Prices are going up. Around the time of the company's first-quarter 2017 results in late September,FedEx Corporation (NYSE: FDX) followed rival United Parcel Service, Inc (NYSE: UPS) in hiking selected shipping rates by 4.9% -- a rate far in excess of inflation. What's going on? What does it mean for investors in both stocks? And what can customers expect from pricing in the future?
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UPS and FedEx are taking action to encourage e-commerce customers to package efficiently and maximize yield from bulky packages. Image source: UPS.
Why prices are going up
The pricing increases will grab the headlines, but in reality they are part of a series of actions both companies have been taking to maximize profitability. In short, FedEx and UPS need to take these measures because they are seeing margin pressure as a result of burgeoning e-commerce delivery growth. That pressure shows up in different ways.
- The need to expand capacity to deal with increased costs brings about higher operational costs -- at least initially eating into gross profitmargins.
- E-commerce demand during peak season is putting pressure on both companies to have the right capacity in place at the right time -- UPS in particular has had issues with this subject.
- E-commerce vendors are packaging inefficiently and increasingly shipping large, difficult-to-deliver items, such as trampolines or gym equipment.
This gross margin pressure has beendiscussed has been noted previously here on Fool.com. A quick look at operating margin at both companies -- in the reported segments with strongest exposure to e-commerce -- graphically shows the pressures.
Data source: Company presentations. Year-over-year growth. BP = basis points, where 100 BP = 1%. UPS figures use adjusted operating income. FedEx's quarters are adjusted to fit UPS' quarters.
Both companiesneed to respond to these pressures.
What FedEx and UPS are doing
Theyhave implemented the following:
- In 2015, both companies expanded the usage of dimensional-weight pricing, whereby packages are priced by dimensions as well as weight, therefore encouraging more efficient packaging.
- On June 1,2016, FedEx adjusted the package length at which an additional handling surcharge would be applied -- it's now 48 inches, from 60 inches previously for FedEx ground.
- UPS announced the same change to its additional handling surcharge for all air, international, and UPS SurePost packages. UPS also increased surcharges for oversized packages and selected residential deliveries.
- FedEx express rates will rise 3.9%, with ground and freight rates rising 4.9% -- all effective on Jan. 2,2017.
- UPS ground, air, and international service rates will increase 4.9%, effectiveDec. 26, 2016.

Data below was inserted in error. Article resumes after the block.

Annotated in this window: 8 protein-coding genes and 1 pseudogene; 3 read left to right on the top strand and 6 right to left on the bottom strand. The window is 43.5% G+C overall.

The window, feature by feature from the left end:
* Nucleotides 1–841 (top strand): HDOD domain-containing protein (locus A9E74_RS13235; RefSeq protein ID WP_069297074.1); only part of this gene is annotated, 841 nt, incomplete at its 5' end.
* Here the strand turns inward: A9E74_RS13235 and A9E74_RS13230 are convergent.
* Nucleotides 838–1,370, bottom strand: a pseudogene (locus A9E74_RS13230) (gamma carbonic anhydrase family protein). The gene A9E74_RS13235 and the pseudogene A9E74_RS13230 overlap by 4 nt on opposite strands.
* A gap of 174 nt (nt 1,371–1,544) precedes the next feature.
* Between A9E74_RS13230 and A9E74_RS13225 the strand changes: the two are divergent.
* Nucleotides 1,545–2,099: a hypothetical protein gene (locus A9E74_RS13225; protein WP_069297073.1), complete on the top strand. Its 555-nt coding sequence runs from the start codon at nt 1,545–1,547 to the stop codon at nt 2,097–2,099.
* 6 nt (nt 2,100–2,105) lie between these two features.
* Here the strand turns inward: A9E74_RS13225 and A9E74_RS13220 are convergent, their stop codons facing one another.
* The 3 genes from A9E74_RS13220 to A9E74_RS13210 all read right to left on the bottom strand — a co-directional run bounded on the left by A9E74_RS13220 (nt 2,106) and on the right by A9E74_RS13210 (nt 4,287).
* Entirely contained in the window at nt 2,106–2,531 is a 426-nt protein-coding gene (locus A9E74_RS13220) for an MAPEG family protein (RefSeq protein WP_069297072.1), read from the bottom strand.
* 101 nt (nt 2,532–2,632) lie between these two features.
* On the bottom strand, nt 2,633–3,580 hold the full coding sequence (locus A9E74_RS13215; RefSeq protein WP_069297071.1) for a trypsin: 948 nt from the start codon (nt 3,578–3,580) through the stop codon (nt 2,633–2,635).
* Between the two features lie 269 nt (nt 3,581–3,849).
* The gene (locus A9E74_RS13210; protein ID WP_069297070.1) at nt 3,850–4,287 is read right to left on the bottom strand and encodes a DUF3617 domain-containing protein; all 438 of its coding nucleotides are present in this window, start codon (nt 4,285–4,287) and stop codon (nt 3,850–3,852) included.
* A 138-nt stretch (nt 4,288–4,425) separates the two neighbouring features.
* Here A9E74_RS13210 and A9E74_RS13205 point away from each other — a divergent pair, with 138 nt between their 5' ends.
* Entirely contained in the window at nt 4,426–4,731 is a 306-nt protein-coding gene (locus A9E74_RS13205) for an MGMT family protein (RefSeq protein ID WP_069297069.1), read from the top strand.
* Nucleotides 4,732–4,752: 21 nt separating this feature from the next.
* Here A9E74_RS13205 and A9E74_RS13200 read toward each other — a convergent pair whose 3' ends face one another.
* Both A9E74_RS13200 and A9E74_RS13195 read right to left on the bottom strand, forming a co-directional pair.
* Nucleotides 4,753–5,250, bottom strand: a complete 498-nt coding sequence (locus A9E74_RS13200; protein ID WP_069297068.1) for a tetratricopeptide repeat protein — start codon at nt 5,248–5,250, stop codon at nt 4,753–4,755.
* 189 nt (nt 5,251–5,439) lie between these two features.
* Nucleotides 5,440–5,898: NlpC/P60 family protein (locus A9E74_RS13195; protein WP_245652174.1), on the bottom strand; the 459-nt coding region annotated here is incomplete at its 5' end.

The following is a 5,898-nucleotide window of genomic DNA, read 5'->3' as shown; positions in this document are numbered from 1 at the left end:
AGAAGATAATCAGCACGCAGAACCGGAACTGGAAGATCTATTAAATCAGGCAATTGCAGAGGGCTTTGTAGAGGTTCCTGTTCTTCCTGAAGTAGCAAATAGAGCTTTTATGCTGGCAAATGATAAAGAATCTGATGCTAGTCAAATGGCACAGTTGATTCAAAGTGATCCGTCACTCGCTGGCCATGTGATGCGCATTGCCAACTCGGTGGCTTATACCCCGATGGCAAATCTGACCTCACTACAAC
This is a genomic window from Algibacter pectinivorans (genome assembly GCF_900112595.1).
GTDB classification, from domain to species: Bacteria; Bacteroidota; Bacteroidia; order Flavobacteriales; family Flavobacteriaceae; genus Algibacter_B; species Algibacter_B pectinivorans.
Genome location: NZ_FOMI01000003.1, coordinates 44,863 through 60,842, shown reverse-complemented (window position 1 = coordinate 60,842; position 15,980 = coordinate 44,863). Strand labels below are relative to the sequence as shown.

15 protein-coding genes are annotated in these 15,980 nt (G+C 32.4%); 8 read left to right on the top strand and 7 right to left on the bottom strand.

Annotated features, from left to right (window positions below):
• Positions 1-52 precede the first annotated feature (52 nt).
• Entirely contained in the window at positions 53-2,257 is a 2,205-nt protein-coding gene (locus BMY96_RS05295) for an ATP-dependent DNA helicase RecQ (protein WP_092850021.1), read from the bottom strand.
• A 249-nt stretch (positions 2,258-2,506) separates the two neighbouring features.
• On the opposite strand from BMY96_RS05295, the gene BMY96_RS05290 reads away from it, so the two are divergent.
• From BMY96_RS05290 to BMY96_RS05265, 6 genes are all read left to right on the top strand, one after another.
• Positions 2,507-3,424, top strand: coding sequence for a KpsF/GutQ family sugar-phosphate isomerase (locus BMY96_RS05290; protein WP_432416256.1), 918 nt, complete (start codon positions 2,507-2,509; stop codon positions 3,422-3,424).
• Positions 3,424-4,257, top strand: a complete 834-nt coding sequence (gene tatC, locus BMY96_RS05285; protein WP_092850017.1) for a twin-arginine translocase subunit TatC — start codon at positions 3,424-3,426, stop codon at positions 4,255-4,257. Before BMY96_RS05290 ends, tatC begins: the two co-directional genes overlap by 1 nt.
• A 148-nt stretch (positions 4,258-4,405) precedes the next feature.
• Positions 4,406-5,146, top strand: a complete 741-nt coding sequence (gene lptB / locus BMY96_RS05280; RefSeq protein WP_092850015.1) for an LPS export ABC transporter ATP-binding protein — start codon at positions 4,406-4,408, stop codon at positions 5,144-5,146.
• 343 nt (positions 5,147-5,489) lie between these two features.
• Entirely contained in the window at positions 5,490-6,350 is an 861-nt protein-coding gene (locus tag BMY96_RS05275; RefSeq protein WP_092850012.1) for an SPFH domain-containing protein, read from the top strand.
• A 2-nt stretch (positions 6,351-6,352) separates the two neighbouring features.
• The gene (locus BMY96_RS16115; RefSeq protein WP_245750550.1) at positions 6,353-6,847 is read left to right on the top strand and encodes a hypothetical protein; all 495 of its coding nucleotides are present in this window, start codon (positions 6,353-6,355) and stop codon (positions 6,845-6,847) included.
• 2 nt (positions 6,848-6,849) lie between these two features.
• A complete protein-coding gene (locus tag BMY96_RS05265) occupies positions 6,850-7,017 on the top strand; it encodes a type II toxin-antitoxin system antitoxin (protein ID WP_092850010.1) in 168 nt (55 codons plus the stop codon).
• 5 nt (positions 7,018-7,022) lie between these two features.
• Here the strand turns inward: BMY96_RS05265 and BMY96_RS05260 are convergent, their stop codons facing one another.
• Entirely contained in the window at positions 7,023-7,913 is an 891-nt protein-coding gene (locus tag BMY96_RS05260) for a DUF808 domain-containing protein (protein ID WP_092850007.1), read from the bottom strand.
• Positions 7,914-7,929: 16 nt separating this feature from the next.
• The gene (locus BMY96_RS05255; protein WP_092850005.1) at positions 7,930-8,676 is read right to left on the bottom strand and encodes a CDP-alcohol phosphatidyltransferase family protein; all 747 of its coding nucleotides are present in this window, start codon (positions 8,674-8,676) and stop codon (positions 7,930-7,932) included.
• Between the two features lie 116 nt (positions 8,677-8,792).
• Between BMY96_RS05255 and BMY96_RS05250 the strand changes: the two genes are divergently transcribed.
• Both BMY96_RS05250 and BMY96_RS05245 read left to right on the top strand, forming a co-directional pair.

What it all means
Add all these measures together, and it's clear that both companies are trying to influence customer behavior with packaging and to maximize profitability rather than simply chase volume. The latter is a key point because much of the narrative around Amazon.com's(NASDAQ: AMZN) expanding its delivery network centers on the potential for it to eat the lunch of UPS and FedEx.
However, if both companies are happy to raise prices, then it implies they are willing to sacrifice volume on the altar of profitmargins. It's not the action of two companies who fear the competitive onslaught from Amazon, and it calls into question the seemingly never-ending speculation over Amazon's threat.
A quick look at revenue per piece (also called yield) growthcompared to volume growth in each company's ground operationsshows how both companies have seen stronger growth in volumes (largely due to e-commerce)but falling growth rates in yield.
Data source: FedEx.
And now UPS:
Clearly, hiking prices will help both companies increase yield rate growth in the future. In short, both companies are trying to maximize profitability rather than just chase volume growth and fight off Amazon.
For consumers, it's obviously not good news to see higher rates. However, for investors, it's good news. The evidence is that UPS and FedEx have struggled to deal with managing profitabilityin the face of strong e-commerce delivery growth. The measures taken are in response to the pressures that both these huge companies are feeling on their profitmargins. Given the strength of e-commerce delivery demand, seems likely that these costs will be more than accepted by the consumer - which is fantastic news for investors.
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Lee Samaha has no position in any stocks mentioned. The Motley Fool owns shares of and recommends Amazon.com and FedEx. The Motley Fool recommends United Parcel Service. Try any of our Foolish newsletter services free for 30 days. We Fools may not all hold the same opinions, but we all believe that considering a diverse range of insights makes us better investors. The Motley Fool has a disclosure policy.